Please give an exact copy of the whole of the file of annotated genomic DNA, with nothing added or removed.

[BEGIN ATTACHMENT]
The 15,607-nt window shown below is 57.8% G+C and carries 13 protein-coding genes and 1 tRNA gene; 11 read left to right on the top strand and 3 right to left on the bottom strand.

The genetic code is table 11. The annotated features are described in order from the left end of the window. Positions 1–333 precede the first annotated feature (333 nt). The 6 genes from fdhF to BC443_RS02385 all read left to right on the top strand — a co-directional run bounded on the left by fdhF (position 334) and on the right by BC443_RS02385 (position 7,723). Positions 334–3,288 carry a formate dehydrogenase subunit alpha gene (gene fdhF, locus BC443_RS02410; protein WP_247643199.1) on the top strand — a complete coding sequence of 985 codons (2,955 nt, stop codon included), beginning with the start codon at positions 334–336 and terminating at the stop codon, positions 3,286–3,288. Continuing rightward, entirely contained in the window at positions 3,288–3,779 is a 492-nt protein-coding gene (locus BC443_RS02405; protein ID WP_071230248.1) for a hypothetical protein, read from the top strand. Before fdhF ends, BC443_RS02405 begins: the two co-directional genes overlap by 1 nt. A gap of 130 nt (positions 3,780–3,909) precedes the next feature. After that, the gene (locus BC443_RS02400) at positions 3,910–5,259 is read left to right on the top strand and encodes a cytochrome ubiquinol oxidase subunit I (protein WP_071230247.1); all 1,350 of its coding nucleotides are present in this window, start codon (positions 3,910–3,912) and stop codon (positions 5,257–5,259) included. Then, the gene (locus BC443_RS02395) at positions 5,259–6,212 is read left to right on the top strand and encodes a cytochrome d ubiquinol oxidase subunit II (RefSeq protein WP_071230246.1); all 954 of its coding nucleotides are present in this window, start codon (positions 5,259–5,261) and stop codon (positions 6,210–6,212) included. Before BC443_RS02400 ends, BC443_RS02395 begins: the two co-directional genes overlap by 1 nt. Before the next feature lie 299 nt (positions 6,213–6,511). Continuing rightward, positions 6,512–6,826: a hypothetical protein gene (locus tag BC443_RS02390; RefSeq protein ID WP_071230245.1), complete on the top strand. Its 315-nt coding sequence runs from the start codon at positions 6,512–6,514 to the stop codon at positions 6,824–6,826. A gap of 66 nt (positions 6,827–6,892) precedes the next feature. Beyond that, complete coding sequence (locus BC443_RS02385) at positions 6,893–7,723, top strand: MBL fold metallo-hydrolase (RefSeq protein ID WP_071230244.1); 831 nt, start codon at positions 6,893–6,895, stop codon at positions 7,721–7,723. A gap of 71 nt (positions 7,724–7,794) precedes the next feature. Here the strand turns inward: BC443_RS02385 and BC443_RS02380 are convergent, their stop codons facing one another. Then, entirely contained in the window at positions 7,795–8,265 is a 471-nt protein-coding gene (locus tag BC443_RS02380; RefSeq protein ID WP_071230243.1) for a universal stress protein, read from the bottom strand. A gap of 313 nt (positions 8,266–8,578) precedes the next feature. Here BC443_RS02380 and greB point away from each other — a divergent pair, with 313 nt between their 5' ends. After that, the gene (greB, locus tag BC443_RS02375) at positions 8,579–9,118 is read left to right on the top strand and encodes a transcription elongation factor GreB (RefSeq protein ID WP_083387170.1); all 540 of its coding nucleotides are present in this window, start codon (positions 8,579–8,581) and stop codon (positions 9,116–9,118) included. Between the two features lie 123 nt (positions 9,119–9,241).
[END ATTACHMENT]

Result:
The 15,607-nt window shown below is 57.8% G+C and carries 13 protein-coding genes and 1 tRNA gene; 11 read left to right on the top strand and 3 right to left on the bottom strand.

The genetic code is table 11. The annotated features are described in order from the left end of the window. Positions 1–333 precede the first annotated feature (333 nt). The 6 genes from fdhF to BC443_RS02385 all read left to right on the top strand — a co-directional run bounded on the left by fdhF (position 334) and on the right by BC443_RS02385 (position 7,723). Positions 334–3,288 carry a formate dehydrogenase subunit alpha gene (gene fdhF, locus BC443_RS02410; protein WP_247643199.1) on the top strand — a complete coding sequence of 985 codons (2,955 nt, stop codon included), beginning with the start codon at positions 334–336 and terminating at the stop codon, positions 3,286–3,288. Continuing rightward, entirely contained in the window at positions 3,288–3,779 is a 492-nt protein-coding gene (locus BC443_RS02405; protein ID WP_071230248.1) for a hypothetical protein, read from the top strand. Before fdhF ends, BC443_RS02405 begins: the two co-directional genes overlap by 1 nt. A gap of 130 nt (positions 3,780–3,909) precedes the next feature. After that, the gene (locus BC443_RS02400) at positions 3,910–5,259 is read left to right on the top strand and encodes a cytochrome ubiquinol oxidase subunit I (protein WP_071230247.1); all 1,350 of its coding nucleotides are present in this window, start codon (positions 3,910–3,912) and stop codon (positions 5,257–5,259) included. Then, the gene (locus BC443_RS02395) at positions 5,259–6,212 is read left to right on the top strand and encodes a cytochrome d ubiquinol oxidase subunit II (RefSeq protein WP_071230246.1); all 954 of its coding nucleotides are present in this window, start codon (positions 5,259–5,261) and stop codon (positions 6,210–6,212) included. Before BC443_RS02400 ends, BC443_RS02395 begins: the two co-directional genes overlap by 1 nt. Before the next feature lie 299 nt (positions 6,213–6,511). Continuing rightward, positions 6,512–6,826: a hypothetical protein gene (locus tag BC443_RS02390; RefSeq protein ID WP_071230245.1), complete on the top strand. Its 315-nt coding sequence runs from the start codon at positions 6,512–6,514 to the stop codon at positions 6,824–6,826. A gap of 66 nt (positions 6,827–6,892) precedes the next feature. Beyond that, complete coding sequence (locus BC443_RS02385) at positions 6,893–7,723, top strand: MBL fold metallo-hydrolase (RefSeq protein ID WP_071230244.1); 831 nt, start codon at positions 6,893–6,895, stop codon at positions 7,721–7,723. A gap of 71 nt (positions 7,724–7,794) precedes the next feature. Here the strand turns inward: BC443_RS02385 and BC443_RS02380 are convergent, their stop codons facing one another. Then, entirely contained in the window at positions 7,795–8,265 is a 471-nt protein-coding gene (locus tag BC443_RS02380; RefSeq protein ID WP_071230243.1) for a universal stress protein, read from the bottom strand. A gap of 313 nt (positions 8,266–8,578) precedes the next feature. Here BC443_RS02380 and greB point away from each other — a divergent pair, with 313 nt between their 5' ends. After that, the gene (greB, locus tag BC443_RS02375) at positions 8,579–9,118 is read left to right on the top strand and encodes a transcription elongation factor GreB (RefSeq protein ID WP_083387170.1); all 540 of its coding nucleotides are present in this window, start codon (positions 8,579–8,581) and stop codon (positions 9,116–9,118) included. Between the two features lie 123 nt (positions 9,119–9,241).